Still, it often feels like Zion is more than a dog. ‘He understands me. When I just want to go the shop, he somehow knows it. He is like a mirror of me. When I´m happy, he’s happy.’ Sometimes, it might seem that Zion is even better than humans. ‘Because he can’t talk, he doesn’t judge you. Or at least he doesn’t say so.’
On her way to the park, Iris suddenly finds herself standing at the entrance of a shopping centre. ‘Is this Primark?’, she wonders aloud, confused.
Zion has momentarily led her astray, possibly tracking the smell of food. Iris doesn’t need help: she pauses for a moment, turns, and retreats a few steps to put them back on course. ‘I navigate purely from memory and by the sounds around me. I pay attention to the echo coming from the buildings. That way I can picture in my head where I am standing.’
Finally, the two enter the park. Zion can hardly contain his excitement as they cross the bridge separating the park from the road. He indulges himself by barking at someone skating past as Iris stoops to attach a bell to his collar. Now she can hear him while he runs around, grabbing sticks and carrying them from one point to another.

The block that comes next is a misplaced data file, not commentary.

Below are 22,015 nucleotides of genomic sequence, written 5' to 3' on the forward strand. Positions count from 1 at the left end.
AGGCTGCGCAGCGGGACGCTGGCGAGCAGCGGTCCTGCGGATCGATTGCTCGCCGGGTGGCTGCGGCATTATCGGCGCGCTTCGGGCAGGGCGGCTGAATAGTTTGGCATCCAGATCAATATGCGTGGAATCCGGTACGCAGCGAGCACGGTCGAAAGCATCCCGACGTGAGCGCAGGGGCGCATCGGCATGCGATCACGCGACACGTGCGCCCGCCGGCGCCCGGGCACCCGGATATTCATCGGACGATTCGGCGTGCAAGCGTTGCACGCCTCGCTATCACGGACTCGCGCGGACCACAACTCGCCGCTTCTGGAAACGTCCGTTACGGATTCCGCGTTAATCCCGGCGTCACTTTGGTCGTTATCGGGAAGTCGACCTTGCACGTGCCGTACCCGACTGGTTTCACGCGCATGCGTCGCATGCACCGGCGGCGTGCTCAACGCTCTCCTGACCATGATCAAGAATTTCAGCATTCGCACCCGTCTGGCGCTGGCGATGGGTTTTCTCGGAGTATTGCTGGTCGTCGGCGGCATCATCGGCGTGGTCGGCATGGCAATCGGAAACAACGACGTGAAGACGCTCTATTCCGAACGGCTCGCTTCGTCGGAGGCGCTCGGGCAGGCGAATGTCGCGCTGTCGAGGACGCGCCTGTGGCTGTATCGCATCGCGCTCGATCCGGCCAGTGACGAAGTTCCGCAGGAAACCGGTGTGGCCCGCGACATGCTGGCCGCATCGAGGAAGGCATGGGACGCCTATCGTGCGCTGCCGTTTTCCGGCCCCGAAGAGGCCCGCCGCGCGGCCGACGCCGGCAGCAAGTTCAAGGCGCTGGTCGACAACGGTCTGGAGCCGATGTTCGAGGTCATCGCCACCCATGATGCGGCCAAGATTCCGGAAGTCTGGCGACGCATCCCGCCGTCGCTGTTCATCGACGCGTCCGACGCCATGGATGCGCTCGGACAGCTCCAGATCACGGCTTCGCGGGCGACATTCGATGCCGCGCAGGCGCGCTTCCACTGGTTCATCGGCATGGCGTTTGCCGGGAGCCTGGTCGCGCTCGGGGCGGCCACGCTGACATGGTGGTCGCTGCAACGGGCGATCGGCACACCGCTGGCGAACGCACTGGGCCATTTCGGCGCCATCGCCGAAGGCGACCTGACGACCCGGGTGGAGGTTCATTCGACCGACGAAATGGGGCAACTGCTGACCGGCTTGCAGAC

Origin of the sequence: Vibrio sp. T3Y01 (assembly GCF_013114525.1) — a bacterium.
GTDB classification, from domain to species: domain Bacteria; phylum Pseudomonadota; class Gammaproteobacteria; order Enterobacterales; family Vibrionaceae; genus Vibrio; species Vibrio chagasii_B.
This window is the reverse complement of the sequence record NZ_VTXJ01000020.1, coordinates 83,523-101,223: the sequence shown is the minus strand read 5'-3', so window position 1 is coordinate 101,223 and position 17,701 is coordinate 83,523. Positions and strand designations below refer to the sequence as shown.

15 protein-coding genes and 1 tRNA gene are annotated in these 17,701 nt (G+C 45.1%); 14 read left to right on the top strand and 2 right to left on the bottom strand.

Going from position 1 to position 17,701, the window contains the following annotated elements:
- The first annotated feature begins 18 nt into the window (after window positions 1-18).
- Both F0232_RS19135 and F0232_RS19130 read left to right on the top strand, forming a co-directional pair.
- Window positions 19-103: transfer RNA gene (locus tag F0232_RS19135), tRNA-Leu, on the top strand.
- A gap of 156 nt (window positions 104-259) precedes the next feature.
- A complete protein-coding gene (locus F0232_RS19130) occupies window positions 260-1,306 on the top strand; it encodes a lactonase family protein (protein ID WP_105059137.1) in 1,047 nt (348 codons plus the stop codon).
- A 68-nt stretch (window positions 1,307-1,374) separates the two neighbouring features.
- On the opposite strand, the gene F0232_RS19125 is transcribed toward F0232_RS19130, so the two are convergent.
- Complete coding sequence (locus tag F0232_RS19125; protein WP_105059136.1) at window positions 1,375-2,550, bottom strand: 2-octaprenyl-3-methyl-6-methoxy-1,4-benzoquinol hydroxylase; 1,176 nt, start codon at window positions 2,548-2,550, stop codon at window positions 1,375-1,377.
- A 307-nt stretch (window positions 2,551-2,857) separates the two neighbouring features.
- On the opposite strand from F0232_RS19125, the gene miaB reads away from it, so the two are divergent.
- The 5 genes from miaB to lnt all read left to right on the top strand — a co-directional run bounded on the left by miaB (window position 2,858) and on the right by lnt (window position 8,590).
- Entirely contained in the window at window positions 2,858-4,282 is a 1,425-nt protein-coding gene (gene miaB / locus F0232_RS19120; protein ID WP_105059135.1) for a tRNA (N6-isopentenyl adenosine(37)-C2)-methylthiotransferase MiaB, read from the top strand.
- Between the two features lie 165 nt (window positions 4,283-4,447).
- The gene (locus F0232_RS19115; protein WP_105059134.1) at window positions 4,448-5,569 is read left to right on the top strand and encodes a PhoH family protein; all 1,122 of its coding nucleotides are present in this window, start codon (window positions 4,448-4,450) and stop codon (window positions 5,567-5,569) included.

Zion is a ‘destroyer’, Iris says, chewing on every stick and ball he can find. Freed from his harness, his saunters around with obvious pleasure. But he tends to get nervous when he comes across other dogs. ‘People say he shouldn’t do this, shouldn’t do that, shouldn’t get agitated. As if it was not allowed because he’s a guide dog. But all in all, he is just a dog,’ says Isis. ‘He’s not perfect.’
It’s important for a guide dog to have a little fun. This way, he enjoys his days more and munches on extra treats from his owner’s pouch. ‘No one likes to be commanded all the time without being properly rewarded.’
Iris already holds a master’s degree in accounting and competitively practices Jiu Jitsu, a martial art and combat sport. She competes with non-handicapped peers and has won several prizes already. She is also a published author of two books of fiction which she wrote at the age of 14. ‘I do have Zion all the time with me, but I also have my own life.’
Iris has been blind since she turned 6. Before that, she was able to see approximately 10 percent of her surroundings. Today, she uses a special voice tool and Braille keyboard on both her phone and laptop to communicate with her friends and to complete her assignments. Her writing, both in English and Dutch, is spotless.
She is grateful to the university to be able to walk with Zion everywhere, without the slightest hint of a problem. ‘I didn’t even have to fill in any paperwork. Everything works smoothly in this respect.’
Iris’s smile and joyful demeanour are contagious. Looking out of the cafeteria window while sipping her daily cappuccino, she strokes Zion on the head. Rays of sunshine stream through the glass. ‘It’s a beautiful day today, isn´t it?’